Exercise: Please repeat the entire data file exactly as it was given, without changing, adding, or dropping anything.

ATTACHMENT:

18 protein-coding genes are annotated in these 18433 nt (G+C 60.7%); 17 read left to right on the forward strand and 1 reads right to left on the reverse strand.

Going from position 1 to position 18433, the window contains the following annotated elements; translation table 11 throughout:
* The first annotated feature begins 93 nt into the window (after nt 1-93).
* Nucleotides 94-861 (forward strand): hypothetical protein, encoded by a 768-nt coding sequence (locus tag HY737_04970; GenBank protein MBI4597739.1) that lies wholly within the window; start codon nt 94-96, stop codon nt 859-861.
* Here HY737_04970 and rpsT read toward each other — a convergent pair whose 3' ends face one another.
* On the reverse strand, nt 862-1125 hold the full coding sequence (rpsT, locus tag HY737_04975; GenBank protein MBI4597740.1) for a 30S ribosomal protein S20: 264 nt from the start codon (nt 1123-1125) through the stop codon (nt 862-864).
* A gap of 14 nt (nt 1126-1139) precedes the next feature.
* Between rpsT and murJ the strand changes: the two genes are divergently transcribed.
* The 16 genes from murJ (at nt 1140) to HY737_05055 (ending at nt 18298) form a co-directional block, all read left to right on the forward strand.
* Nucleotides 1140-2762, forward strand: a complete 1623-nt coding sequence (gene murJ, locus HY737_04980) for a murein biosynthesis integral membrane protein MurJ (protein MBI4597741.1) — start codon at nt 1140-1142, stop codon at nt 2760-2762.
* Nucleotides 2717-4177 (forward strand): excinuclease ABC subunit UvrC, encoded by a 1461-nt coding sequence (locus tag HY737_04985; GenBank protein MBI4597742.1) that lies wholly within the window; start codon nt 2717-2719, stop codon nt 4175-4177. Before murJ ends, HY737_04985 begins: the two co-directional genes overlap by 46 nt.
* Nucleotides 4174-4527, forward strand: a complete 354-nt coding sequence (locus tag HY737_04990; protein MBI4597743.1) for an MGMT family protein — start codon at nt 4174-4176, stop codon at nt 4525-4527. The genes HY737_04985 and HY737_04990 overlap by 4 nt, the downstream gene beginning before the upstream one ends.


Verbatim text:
18 protein-coding genes are annotated in these 18433 nt (G+C 60.7%); 17 read left to right on the forward strand and 1 reads right to left on the reverse strand.

Going from position 1 to position 18433, the window contains the following annotated elements; translation table 11 throughout:
* The first annotated feature begins 93 nt into the window (after nt 1-93).
* Nucleotides 94-861 (forward strand): hypothetical protein, encoded by a 768-nt coding sequence (locus tag HY737_04970; GenBank protein MBI4597739.1) that lies wholly within the window; start codon nt 94-96, stop codon nt 859-861.
* Here HY737_04970 and rpsT read toward each other — a convergent pair whose 3' ends face one another.
* On the reverse strand, nt 862-1125 hold the full coding sequence (rpsT, locus tag HY737_04975; GenBank protein MBI4597740.1) for a 30S ribosomal protein S20: 264 nt from the start codon (nt 1123-1125) through the stop codon (nt 862-864).
* A gap of 14 nt (nt 1126-1139) precedes the next feature.
* Between rpsT and murJ the strand changes: the two genes are divergently transcribed.
* The 16 genes from murJ (at nt 1140) to HY737_05055 (ending at nt 18298) form a co-directional block, all read left to right on the forward strand.
* Nucleotides 1140-2762, forward strand: a complete 1623-nt coding sequence (gene murJ, locus HY737_04980) for a murein biosynthesis integral membrane protein MurJ (protein MBI4597741.1) — start codon at nt 1140-1142, stop codon at nt 2760-2762.
* Nucleotides 2717-4177 (forward strand): excinuclease ABC subunit UvrC, encoded by a 1461-nt coding sequence (locus tag HY737_04985; GenBank protein MBI4597742.1) that lies wholly within the window; start codon nt 2717-2719, stop codon nt 4175-4177. Before murJ ends, HY737_04985 begins: the two co-directional genes overlap by 46 nt.
* Nucleotides 4174-4527, forward strand: a complete 354-nt coding sequence (locus tag HY737_04990; protein MBI4597743.1) for an MGMT family protein — start codon at nt 4174-4176, stop codon at nt 4525-4527. The genes HY737_04985 and HY737_04990 overlap by 4 nt, the downstream gene beginning before the upstream one ends.